|Geschrieben von Thealon am 29.03.2005, 18:25:
Scandal of Indian tigers that disappeared
By Jo Johnson
Published: March 29 2005 03:00 | Last updated: March 29 2005 03:00
The mystery of the missing tigers is a sorry tale of official incompetence and corruption in India.
Just as Captain Renault was "shocked, quite shocked" to find gambling in Casablanca, so Indian forest officials and state governments have been scandalised at news that there is not a single tiger left in one of the country's main wildlife reserves. Over the last six months, not one pug mark has been found of the 24 tigers supposed to inhabit the 880 square kilometre Sariska reserve in Rajasthan.
"It's probably the biggest conservation scandal in modern times," says Belinda Wright, executive director of the Wildlife Protection Society of India.
As irate tourists and conservationists challenge India's numerous parks to come clean about their surviving big cat populations, it is clear the problem at Sariska reflects a national trend. India's claim to have a total tiger population of 3,723 at the latest census in 2002 massively overstates reality, experts say. "We'll be blessed if there are 2,000," Ms Wright says.
Mocked by opposition parties for being as invisible as the missing tigers themselves in recent months, Manmohan Singh, India's low-key prime minister, has belatedly leapt to the defence of the national symbol, dispatching detectives to Rajasthan and setting up a national wildlife crime prevention bureau. It is almost certainly too late, however, to save India's tiger economy. Tiger statistics seem to be an accounting sham based on beguiling but bogus statistics.
The Indian economy, which is looking to tourism as an important source of growth, jobs and foreign exchange, will feel the ramifications of the tiger crisis. With the government's glitzy Incredible India! advertising campaign in full swing, the revelation that affluent eco-tourists are almost as likely to see unicorns as Royal Bengal tigers is an embarrassment the industry cannot afford. Despite its cultural and geographical diversity, India attracts less then 1 per cent of global tourist traffic.
G.S. Rathore of Pench Jun gle camps in Madhya Pradesh has advised clients who want to see tigers to go to the zoo - or to Africa. He puts the number of tigers in the Pench reserve at 25, compared to the official figure of 58. "It is a worry for us," he says. "We are in the safari business so the decline in the number of sightings directly affects us. I think the tigers may have gone to other areas where there is more water and that they will be back when the rains come in June."
Conservationists are not so sure.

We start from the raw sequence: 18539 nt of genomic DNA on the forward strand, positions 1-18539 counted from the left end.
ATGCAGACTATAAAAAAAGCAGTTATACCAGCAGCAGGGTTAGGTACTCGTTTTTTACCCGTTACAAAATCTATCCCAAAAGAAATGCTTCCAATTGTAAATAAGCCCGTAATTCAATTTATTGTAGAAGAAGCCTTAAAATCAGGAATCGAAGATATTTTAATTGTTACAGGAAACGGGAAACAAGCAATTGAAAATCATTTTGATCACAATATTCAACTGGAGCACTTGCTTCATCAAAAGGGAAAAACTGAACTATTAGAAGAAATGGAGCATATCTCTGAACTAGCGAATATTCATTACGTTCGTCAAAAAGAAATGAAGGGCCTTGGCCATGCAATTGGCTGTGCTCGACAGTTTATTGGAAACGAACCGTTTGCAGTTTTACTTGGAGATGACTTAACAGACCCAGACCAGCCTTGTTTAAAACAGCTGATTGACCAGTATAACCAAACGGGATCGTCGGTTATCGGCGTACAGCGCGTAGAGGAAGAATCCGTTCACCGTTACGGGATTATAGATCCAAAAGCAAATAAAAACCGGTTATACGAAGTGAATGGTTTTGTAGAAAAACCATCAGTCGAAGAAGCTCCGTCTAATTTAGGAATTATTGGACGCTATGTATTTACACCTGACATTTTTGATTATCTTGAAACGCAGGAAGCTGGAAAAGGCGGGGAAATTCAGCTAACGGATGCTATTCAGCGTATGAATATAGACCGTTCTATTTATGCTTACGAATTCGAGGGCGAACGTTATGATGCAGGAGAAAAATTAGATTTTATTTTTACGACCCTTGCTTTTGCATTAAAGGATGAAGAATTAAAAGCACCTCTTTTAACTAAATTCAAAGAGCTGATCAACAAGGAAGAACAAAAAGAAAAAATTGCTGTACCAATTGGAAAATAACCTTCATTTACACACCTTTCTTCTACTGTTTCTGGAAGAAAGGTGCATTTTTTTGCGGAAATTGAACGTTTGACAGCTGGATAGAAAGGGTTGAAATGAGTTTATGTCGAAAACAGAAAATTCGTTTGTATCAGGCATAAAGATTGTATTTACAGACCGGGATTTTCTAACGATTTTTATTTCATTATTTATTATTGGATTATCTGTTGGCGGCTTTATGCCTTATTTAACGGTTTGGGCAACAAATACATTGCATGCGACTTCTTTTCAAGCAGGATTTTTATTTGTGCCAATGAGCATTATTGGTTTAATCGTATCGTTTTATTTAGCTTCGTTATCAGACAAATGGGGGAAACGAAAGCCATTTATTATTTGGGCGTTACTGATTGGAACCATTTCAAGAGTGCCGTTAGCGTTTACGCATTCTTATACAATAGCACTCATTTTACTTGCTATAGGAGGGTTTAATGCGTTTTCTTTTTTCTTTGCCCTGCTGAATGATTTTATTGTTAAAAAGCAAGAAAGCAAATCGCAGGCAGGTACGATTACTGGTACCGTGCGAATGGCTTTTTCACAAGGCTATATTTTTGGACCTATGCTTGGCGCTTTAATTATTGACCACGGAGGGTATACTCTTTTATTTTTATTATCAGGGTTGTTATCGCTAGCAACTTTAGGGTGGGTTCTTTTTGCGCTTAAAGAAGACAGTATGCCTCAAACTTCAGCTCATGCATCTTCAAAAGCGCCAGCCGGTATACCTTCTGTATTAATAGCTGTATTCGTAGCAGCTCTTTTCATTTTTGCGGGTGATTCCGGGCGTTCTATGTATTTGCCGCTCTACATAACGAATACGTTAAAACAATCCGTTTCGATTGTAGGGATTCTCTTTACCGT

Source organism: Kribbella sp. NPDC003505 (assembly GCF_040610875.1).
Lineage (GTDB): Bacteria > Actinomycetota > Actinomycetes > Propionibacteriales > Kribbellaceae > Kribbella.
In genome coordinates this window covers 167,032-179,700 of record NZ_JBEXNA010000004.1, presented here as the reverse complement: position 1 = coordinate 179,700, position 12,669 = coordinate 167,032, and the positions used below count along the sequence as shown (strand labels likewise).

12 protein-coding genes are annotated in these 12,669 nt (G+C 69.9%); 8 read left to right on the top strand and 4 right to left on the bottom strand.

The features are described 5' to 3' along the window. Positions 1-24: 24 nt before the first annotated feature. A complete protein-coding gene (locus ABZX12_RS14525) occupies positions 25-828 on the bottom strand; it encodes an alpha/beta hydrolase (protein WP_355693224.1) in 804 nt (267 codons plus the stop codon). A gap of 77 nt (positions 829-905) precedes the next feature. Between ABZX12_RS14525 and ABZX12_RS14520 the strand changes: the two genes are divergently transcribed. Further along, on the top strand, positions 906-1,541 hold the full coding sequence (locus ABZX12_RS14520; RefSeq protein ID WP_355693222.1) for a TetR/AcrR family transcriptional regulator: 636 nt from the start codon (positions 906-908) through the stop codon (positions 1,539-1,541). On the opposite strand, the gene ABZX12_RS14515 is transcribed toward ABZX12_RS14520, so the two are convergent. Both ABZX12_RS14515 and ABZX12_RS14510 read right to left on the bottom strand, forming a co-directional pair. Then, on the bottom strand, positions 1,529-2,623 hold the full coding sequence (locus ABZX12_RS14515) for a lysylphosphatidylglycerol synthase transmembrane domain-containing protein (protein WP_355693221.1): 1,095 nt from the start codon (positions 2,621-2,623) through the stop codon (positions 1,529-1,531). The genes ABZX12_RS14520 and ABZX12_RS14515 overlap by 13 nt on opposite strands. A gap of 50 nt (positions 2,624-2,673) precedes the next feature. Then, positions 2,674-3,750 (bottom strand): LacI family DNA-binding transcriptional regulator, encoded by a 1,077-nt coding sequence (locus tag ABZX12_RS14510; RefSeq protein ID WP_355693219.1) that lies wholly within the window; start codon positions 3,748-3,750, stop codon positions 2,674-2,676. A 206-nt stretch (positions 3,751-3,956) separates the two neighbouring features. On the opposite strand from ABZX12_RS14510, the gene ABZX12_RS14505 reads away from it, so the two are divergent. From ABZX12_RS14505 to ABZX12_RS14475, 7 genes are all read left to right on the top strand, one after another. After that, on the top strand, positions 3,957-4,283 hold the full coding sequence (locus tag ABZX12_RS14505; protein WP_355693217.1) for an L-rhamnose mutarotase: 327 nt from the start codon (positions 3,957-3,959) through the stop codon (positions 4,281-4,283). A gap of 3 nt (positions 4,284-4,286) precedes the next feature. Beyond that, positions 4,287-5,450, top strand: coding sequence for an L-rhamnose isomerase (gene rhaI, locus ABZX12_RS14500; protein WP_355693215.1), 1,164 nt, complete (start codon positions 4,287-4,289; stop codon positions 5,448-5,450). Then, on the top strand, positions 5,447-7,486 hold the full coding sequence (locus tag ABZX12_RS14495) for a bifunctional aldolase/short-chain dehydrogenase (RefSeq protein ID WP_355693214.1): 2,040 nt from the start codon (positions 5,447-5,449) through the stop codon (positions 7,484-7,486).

They see an orchestrated deception of breathtaking scale and duration. "There is absolutely no bureaucratic accountability in India, which explains why officials are still not admitting that this is happening and why some are telling people that the tigers will come back over the summer," says Ms Wright. "If an outgoing field director claims to have 35 tigers in his reserve, his successor will never admit to a lower number because he fears being transferred and seeing his career affected. The whole situation is a complete shambles."
While the Ranthambore reserve, for example, reports 35 tigers, NGOs say there are now fewer than 20.
At the Panna sanctuary in Madhya Pradesh, officials claimed 34 tigers and one cub in a hurried census last week, but sightings are ever more infrequent. Most of the big cats have been killed either by poachers or by villagers looking to put an end to uncompensated loss of livestock. "At Panna, they collected 64 pug marks in six days and announced 35 tigers, which just happens to be one more than last year," Ms Wright says. "The data was faked."
The incentives for those aiding poacher gangs are terrifying. The tiger skin and 18kg bag of bones found on two women arrested on February 19 by a field officer in the Katerniaghat wildlife sanctuary would have been worth vast sums to the poaching rings that sell them mainly in China.
According to figures in the Indian media, Chinese medicine's blind demand for organs and body parts means that tiger skins can fetch up to $50,000 and their bones around $400 a kilogram. Tiger penises reportedly sell for $850.
Project Tiger, the scheme set up by prime minister Indira Gandhi in 1973 to ensure a viable population in the sub-continent, initially seemed a success, with numbers rising from 1,800 in 1973 to 4,300 in 1988. But, according to P.K. Sen, who ran the scheme between 1996-2001 and is now director of the World Wildlife Fund's tiger programme in India, the data supplied by state governments was bogus from the start. "I pointed out that it is biologically impossible to go from 1,800 to 4,300 in 15 years, but no one listened," he says.
Recalling his arrival in 1992 as director of the Palamau Tiger reserve in Bihar, where timber and mining mafias are encroaching on the animal's natural habitat, Mr Sen says he found his predecessor had boasted of 69 tigers.
"This was absurd, of course. But when I stood up and said there weren't more than 40, all the newspapers started accusing me of killing off 29 tigers. The tiger is now extinct in many areas and we must make every effort to preserve populations that remain. Sadly, I suspect they are not viable."
Grüße an die Zukunft.